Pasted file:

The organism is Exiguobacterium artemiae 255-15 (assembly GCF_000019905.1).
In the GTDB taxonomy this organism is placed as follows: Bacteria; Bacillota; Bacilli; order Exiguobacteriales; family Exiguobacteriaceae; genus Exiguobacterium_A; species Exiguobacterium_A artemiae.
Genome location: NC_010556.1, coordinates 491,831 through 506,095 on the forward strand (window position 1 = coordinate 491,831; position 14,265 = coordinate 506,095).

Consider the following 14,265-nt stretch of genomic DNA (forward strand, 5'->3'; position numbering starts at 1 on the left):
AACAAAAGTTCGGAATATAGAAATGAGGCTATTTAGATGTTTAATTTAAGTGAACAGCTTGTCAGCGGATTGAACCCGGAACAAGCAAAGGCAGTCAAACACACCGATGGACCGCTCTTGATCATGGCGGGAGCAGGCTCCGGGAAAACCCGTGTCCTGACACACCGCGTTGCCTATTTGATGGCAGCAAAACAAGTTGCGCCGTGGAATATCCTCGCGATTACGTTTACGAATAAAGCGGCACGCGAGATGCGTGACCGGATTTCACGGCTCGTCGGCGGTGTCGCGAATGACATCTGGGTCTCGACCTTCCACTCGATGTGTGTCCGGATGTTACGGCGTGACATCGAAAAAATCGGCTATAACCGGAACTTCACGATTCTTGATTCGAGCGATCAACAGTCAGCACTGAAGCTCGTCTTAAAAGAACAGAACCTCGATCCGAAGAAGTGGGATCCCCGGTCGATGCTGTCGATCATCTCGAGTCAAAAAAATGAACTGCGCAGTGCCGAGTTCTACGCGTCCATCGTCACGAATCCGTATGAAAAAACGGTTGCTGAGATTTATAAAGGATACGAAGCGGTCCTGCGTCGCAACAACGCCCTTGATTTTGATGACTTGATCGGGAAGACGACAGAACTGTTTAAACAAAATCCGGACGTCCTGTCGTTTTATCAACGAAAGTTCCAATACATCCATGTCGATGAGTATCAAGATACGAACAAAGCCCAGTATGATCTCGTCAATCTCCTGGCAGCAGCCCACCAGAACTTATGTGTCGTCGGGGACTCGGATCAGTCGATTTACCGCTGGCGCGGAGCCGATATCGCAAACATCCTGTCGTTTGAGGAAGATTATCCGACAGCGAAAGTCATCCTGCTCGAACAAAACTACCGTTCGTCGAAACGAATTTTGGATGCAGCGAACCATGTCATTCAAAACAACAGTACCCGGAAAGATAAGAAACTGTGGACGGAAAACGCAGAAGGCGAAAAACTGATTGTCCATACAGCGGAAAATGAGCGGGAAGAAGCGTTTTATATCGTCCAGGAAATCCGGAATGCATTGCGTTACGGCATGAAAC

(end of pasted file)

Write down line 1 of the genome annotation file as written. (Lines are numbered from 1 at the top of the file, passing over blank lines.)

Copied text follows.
The organism is Exiguobacterium artemiae 255-15 (assembly GCF_000019905.1).